So why was I thinking about this? Because I sat down and watched:

Playtime (1967)
written and directed by: Jacques Tati

The Story: On his way to appointment, M. Hulot ends up spending a day trapped in the new modern section of Paris where he constantly crosses paths with a pretty American tourist who can't find her way free to the classic parts of the town.

The Review:
Playtime is another one of those massive undertaking's that became a cinematic pariah in it's time when it was considered a disappointing failure after much anticipation during it's 3 years of production and massive construction of several city blocks for the set. Now, of course, it's come to be considered a masterpiece, not only of Tati's well regarded work, but of cinema in general. I felt it well deserved that distinction while watching it.

But it wasn't exactly easy...

The words "oppressive" and "alienating" don't fit in to the description of many comedies, but Playtime could easily be described as both. The meticulously constructed sets of steel and glass with little but black and grey tones for a color palette were at once amazing, and utterly frigid. The angles and planes of..well, everything...reminded me of the futurist drawings of Antonio Sant'Elia but drained of any of the character or humanity. So, they were at once fascinating to look at it, and horrific to imagine occupying.

Not that it's easy to imagine that as the whole film was lensed at a distance not wholly unlike watching the whole film through a security camera. That's not to say it was a bad thing. There are so many rich details to watch in the edges and corners of any given frame. Hulot and the tourist girl aren't the only figures who seem to be wandering in circles through this glacial modernity. If you look around, you'll see the same distinct little figures move through the frame, and by the end, they're almost like the people you see each day around your neighborhood that you don't know and likely will never speak to.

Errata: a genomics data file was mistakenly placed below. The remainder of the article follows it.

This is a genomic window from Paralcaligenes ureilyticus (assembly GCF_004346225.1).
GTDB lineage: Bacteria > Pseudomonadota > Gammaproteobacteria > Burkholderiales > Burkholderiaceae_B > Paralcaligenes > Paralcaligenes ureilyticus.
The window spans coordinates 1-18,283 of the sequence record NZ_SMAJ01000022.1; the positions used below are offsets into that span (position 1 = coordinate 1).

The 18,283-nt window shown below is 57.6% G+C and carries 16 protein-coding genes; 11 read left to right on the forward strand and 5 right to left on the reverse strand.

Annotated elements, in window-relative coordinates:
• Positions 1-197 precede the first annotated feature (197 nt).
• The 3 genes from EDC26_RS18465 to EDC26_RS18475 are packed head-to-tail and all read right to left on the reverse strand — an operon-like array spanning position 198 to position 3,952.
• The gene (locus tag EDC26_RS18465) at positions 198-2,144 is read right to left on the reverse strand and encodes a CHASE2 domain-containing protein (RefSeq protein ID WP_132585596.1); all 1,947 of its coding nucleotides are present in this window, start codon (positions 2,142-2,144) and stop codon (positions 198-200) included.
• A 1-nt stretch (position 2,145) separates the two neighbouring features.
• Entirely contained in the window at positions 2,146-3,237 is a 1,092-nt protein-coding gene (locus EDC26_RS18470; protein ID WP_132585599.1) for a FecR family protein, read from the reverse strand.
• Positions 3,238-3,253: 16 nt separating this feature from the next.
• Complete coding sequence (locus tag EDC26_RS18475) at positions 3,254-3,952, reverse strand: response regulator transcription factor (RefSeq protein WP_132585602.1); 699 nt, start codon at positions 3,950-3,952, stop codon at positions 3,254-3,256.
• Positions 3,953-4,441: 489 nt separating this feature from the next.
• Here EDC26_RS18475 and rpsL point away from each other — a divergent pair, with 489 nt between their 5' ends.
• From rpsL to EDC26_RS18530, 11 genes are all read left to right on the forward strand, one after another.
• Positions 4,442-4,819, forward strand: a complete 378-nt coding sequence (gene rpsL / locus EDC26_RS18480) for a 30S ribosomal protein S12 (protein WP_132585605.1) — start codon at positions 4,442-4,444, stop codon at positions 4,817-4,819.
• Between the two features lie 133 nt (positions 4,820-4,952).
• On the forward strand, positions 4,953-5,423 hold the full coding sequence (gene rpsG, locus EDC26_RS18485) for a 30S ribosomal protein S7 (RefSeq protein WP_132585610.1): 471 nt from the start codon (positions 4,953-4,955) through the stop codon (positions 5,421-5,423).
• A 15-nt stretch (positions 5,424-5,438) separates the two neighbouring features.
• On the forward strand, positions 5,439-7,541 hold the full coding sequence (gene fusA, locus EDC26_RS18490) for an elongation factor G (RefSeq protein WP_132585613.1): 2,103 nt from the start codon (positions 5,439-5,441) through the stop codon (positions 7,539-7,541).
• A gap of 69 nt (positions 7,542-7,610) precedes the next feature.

And yet, there's still something very funny about watching Hulot get whisked through it all. One particular standout moment is a scene on a shopping center's showroom where people are wowed by an array of useless but interesting modern gadgets. It's sort of a preview of The Sharper Image 10 years before said company first opened it's doors.

By the last third of the film, it warms considerably as Hulot is snagged into a new modern restaurant that's barely finished construction before it opens it's door to the public. There are a number of wonderful comic moments such as couple who never gets served their dish which sits on a tray in front of them with waiters constantly coming to prepare it only to be called away. The restaurant's construction is shoddy, and as the evening really gets under way, the public all but tears it apart piece by piece. In the midst of the chaos, however, is where most of the human connections take place (mostly lorded over by a archetypically "Ugly American" tourist).

Believe me, I've only mentioned a few highlights, there are plenty more wonderful jokes and sight gags (the best one involves the door of the restaurant...but I'll say no more). Not to mention that I could write an entire analysis of the design "flaws" the movie pokes fun at as "form" rules over "substance" much to the chagrin of the people dealing with it.

By the end, I was exhausted. Mostly because of the conflicting emotions watching the movie, but also because it seemed so much more relevant to our lives now than perhaps it did then. Or perhaps it was a truth that they weren't ready to face about the potential for alienation in modern life. However Playtime presents that alienation in the modern structural forms from office buildings to office cubicles, all the elevators and escalators in between, and out to the endless cycle of traffic outside. In reading the wikipedia entry for Tati, it seems that his last project was meant to be another comedic take on the sort of alienation that's even more pervasive today: "'Confusion' was a story about a futuristic city (Paris) where activity is centered around television, communication, advertising, and modern society's infatuation with visual imagery." (

I'm sure if computers were as much a part of daily personal life in Tati's time (he died in 1982), he'd have had something to say about them as well. In some ways that brings to mind another movie...David Cronenberg's Videodrome (which...well, isn't a comedy). Although it was about television, it really had so much more to say about the future of computers, and the anonymity and potential alienation contained therein.

In any event, I recommend you get a copy of Playtime, give it a whirl, and maybe give it some thought.